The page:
I play that underdog card a lot in the FCS playoffs, that teams like UNI have more advantages than "plucky" Lehigh.  The Missouri Valley Football Conference, home of the North Dakota State Bison, is a lot like the SEC of the FCS, a reputation that has been earned though the near-term dominance of NDSU.

In men's basketball, however, the Missouri Valley occupies a strange place.

They are not considered a true "autobid conference", a conference like the Patriot League or America East where only winning your conference tournament is a guarantee of making the tournament at all.
They have teams that are considered true sleeper picks to win the entire thing, the NCAA championship.  This year, Wichita State and Northern Iowa might have been 11 seeds this season, but they were clearly no pushovers, and the inclusion of Wichita State in the field of teams in the tournament wasn't even really up for debate.  The Missouri Valley is a multi-bid conference - not your typical underdog story.

In 2010, there was another thread between the Mountain Hawks and Panthers: Lehigh, the 16 seed starring C Zahir Carrington and two freshman up-and-coming players called PF Gabe Knutson and G C.J. McCollum, tested Kansas for thirty tense minutes before finally falling by double-digits to No. 1 seed Kansas.

How Did They Miss Him?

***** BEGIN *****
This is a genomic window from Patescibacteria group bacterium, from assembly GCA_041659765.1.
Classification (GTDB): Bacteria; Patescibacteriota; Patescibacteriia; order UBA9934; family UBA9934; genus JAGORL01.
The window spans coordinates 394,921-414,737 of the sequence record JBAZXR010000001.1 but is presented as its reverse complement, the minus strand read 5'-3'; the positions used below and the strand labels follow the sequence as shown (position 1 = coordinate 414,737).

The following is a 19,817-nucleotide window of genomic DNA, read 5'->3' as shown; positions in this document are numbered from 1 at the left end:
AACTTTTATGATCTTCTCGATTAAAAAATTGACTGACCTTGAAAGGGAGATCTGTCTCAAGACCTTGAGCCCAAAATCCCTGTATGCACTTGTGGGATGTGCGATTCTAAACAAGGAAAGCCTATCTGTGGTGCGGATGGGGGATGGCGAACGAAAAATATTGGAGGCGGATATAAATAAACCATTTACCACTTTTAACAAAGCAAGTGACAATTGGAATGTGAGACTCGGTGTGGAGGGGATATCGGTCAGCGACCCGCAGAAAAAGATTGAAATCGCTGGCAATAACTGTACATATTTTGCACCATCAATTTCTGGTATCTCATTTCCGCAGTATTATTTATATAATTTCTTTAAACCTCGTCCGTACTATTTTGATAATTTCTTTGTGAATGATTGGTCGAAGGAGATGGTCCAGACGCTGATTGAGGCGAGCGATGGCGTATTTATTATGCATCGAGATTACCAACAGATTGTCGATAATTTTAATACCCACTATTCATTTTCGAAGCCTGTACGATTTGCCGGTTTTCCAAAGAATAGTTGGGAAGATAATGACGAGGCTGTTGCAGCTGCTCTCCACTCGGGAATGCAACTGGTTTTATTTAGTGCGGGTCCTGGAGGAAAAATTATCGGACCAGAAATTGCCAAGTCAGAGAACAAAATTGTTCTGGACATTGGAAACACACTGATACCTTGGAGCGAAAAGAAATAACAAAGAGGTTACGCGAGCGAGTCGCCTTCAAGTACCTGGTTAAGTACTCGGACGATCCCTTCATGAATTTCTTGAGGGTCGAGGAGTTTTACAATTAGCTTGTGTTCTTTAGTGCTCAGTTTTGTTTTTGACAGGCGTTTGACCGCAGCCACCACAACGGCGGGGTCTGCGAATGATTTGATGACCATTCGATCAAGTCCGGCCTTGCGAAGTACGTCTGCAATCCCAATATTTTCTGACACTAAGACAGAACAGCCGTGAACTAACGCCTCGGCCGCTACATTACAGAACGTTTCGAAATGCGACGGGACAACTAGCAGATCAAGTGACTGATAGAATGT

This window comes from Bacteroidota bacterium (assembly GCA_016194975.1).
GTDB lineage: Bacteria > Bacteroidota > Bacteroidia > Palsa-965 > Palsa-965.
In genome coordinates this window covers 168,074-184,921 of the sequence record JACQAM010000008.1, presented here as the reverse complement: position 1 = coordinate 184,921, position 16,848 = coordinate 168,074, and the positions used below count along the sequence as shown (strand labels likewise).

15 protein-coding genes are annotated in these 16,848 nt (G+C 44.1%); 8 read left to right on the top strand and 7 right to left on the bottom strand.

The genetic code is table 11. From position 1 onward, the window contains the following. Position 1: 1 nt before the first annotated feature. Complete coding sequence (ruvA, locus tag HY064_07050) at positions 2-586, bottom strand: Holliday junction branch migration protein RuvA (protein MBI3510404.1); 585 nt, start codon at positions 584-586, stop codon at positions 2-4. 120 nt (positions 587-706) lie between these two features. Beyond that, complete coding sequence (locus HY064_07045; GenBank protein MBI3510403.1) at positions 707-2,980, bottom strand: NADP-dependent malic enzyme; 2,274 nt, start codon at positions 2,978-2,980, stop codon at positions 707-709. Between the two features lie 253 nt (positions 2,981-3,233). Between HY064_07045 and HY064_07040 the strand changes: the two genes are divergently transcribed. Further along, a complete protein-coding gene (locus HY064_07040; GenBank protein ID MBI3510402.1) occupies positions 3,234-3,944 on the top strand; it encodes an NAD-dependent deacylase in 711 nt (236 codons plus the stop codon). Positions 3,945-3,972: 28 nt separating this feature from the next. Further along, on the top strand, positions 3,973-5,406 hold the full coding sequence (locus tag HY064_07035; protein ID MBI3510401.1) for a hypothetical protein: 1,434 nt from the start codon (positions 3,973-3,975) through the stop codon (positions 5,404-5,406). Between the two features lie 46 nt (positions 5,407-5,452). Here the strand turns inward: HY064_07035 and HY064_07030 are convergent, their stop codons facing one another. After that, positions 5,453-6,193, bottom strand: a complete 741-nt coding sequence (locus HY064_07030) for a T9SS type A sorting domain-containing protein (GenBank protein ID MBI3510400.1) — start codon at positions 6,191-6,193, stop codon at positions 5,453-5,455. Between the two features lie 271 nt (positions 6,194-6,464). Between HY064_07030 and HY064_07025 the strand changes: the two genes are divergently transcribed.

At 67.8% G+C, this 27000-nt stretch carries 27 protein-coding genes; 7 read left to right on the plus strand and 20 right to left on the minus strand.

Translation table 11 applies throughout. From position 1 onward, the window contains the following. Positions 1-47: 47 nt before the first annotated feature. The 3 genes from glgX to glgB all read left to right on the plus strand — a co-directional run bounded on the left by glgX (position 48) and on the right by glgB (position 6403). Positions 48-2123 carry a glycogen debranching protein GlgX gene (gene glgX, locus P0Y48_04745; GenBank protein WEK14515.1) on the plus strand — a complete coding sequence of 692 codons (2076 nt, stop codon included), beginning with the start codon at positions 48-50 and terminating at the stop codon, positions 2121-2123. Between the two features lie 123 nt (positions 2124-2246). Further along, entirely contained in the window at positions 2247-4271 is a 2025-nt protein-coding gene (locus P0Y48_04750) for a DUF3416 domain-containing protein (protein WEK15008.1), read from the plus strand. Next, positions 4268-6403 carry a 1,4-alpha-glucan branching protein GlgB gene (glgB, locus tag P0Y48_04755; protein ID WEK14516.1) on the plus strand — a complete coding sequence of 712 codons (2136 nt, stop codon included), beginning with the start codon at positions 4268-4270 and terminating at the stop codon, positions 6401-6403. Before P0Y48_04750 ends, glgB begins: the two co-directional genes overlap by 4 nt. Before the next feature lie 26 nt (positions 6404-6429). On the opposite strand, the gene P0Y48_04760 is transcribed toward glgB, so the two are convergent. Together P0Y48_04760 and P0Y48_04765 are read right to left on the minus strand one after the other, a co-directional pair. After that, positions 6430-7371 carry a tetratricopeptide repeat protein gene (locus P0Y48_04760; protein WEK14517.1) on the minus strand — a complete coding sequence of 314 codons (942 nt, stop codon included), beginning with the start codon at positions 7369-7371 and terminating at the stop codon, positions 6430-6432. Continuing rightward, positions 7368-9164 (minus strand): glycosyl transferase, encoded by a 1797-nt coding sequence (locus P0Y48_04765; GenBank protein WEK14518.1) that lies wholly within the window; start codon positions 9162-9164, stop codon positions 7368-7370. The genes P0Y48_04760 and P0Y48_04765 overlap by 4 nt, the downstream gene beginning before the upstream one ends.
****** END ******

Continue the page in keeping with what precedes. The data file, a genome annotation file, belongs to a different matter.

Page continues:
Two days later, Northern Iowa would slam the door on Kansas' title hopes that year as the 9 seed, winning 69-67 with a kill shot from a wide, WIDE open G Ali Farokhmanesh.

I watched that game, too, on TV, trying to implore the Panthers to pull off the upset and to allow me to believe just one more weekend that a school with an FCS football team, a school without waterfalls in the locker room, a school where there's at least hope that the athletes actually go to class, can win the whole thing.

Perhaps it's a form of addiction.  You become addicted to underdogs, addicted to the possibility that they could do it, that the pain happens when they don't.  You see these threads with your own school, and maybe even play them into something they're actually not, but it doesn't matter.  When you see UNI doing well, you see yourself in them.  You see your school in them.  They become the vessel of your own school's hopes and aspirations.

Fast forward to last night.